The blues is an impulse to keep the painful details and episodes of a brutal experience alive in one’s aching consciousness, to finger its jagged grain, and to transcend it, not by the consolation of philosophy but by squeezing from it a near-tragic, near-comic lyricism. As a form, the blues is an autobiographical chronicle of personal catastrophe expressed lyrically. [p. 78–79]
Their attraction lies in this, that they at once express both the agony of life and the possibility of conquering it through sheer toughness of spirit. They fall short of tragedy only in that they provide no solution, offer no scapegoat but the self. [p. 94]
—Ralph Ellison, “Richard Wright’s Blues,” from The Antioch Review (Summer 1945); reprinted in Shadow and Act (1964)
These are practically the only remarks concerning blues music in Ellison’s review, but they get quoted together, as if the article was only about blues music. Frankly, I follow Ellison best in the places where he discusses music, so I also ignored the rest of the article.
Ellison’s nonfiction writing is full of literary and cultural references that mean nothing to me, not to mention his occasional use of ideas from sociology, Freudian psychology, and Marxist philosophy. I don’t feel like I have to get all of those references in order to pull something helpful from his writing. His descriptions of blues music have been helpful for me in understanding it conceptually.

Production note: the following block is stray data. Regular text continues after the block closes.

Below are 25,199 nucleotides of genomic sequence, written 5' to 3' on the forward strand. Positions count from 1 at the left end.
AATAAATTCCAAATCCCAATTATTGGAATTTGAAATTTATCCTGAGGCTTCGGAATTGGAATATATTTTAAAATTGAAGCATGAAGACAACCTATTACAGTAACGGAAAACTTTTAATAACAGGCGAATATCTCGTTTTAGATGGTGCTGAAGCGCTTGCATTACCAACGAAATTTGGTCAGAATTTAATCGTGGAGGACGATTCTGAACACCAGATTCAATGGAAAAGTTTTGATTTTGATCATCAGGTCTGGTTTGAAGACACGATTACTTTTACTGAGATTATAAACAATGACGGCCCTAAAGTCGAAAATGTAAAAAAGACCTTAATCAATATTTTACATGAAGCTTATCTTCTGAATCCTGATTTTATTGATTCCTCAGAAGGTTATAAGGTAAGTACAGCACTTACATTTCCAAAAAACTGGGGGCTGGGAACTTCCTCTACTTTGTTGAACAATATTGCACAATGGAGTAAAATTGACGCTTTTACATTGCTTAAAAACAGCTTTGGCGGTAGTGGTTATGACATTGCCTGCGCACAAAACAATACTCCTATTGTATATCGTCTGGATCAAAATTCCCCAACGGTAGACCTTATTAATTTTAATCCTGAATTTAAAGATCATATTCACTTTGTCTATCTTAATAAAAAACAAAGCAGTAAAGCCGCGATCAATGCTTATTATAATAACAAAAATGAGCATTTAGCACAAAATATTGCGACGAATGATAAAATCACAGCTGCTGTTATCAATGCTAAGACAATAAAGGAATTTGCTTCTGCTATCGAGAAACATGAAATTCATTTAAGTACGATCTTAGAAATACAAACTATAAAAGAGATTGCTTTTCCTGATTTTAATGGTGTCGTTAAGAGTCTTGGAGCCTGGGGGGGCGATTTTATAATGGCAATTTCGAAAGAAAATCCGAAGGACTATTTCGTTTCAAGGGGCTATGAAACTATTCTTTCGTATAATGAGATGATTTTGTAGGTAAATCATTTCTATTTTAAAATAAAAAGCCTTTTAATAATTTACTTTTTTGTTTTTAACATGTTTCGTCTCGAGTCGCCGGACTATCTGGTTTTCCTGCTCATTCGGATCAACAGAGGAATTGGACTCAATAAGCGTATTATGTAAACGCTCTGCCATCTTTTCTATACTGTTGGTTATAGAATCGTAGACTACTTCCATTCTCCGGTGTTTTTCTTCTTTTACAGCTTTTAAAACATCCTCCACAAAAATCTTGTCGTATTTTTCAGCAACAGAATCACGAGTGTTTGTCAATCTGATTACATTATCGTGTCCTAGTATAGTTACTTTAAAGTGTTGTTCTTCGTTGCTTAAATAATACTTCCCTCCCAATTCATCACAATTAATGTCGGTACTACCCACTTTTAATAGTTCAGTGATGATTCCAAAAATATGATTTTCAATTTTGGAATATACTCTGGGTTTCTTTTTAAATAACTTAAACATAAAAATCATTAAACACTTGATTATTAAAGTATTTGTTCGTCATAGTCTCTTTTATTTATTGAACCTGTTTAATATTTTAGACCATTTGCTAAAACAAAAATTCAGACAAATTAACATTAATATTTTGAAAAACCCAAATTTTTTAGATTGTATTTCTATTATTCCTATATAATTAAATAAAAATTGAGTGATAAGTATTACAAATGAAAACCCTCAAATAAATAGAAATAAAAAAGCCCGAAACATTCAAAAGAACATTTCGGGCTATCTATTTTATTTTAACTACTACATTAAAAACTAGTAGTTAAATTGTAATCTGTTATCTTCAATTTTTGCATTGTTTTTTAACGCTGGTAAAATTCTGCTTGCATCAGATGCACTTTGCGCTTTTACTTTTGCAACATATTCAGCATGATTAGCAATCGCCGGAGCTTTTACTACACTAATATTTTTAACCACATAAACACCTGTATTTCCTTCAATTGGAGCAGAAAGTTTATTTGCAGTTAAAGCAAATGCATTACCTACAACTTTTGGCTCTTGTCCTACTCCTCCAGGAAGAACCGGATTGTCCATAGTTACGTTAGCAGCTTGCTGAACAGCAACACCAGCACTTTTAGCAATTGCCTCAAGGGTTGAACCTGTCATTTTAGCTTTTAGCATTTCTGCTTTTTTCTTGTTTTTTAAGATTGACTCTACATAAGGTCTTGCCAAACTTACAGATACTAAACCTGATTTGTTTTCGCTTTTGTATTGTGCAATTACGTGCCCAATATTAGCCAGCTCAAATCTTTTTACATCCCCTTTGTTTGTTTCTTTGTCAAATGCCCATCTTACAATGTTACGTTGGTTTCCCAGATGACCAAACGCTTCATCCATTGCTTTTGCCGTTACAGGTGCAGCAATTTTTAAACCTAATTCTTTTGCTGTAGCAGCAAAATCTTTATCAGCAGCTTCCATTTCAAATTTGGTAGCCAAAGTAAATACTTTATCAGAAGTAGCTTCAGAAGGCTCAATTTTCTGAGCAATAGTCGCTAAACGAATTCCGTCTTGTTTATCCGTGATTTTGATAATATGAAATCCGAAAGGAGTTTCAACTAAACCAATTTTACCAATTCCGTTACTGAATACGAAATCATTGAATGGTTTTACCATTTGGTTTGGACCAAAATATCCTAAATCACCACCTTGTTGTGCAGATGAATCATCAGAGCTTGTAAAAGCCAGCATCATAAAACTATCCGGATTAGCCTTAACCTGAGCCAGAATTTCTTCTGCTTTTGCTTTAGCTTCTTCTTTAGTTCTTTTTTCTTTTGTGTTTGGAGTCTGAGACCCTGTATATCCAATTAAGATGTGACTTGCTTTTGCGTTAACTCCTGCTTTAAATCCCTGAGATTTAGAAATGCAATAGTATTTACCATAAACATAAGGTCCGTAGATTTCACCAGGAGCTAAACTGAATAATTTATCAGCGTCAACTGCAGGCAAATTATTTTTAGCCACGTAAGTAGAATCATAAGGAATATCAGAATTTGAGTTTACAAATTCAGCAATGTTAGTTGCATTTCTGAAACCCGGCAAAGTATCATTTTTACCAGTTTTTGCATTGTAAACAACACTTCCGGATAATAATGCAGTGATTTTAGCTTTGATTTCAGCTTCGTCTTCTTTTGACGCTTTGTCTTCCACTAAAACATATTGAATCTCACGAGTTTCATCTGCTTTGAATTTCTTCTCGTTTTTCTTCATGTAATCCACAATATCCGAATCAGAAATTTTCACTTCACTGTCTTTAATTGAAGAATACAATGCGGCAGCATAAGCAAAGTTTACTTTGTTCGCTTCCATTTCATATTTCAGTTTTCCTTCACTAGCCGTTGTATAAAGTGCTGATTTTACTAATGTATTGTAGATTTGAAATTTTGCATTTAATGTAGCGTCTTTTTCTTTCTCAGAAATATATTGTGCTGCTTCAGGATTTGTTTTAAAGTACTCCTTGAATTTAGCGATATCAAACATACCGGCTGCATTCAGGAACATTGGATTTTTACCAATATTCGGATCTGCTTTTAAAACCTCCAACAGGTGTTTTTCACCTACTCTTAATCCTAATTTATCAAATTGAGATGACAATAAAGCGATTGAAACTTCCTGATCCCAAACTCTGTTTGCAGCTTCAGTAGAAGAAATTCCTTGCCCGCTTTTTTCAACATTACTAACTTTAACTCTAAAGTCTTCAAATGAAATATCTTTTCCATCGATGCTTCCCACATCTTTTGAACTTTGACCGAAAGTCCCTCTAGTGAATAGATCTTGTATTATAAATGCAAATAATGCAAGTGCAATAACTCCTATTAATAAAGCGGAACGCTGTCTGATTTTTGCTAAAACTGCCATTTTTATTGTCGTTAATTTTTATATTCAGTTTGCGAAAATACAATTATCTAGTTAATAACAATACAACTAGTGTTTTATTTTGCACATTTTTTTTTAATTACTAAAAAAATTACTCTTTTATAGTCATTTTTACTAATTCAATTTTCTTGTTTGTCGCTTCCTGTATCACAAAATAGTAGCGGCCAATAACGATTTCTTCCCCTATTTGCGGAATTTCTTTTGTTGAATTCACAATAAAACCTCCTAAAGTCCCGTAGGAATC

In particular, I have had trouble explaining blues music to some white people. They say, “Oh, I don’t like listening to sad music,” “That’s like jazz, isn’t it?” or “It’s like all the rest of that twangy music.” I’m stunned.
For years, it had never really occurred to me that some white people don’t know what blues music is. I mean, blues rock from artists such as Eric Clapton, Led Zeppelin, George Thorogood, Stevie Ray Vaughan, Jonny Lang, and Kenny Wayne Shepherd has been all over pop radio for the last 30 years, but some people just slept through it. They mark American music history with Frank Sinatra, Elvis Presley, Hank Williams, The Beatles, Michael Jackson, Donny and Marie Osmond, Elton John, Donna Summer, Barry Manilow, and the Bee Gees; and then they dismiss all the rest as punk/heavy metal/rap/grunge. Give me a break.
I don’t want to sound like I have sophisticated musical tastes, because I don’t. It’s obviously just that certain rhythms stood out to me from pop music, and I sought out more of the same, and other people I know find that to be really strange.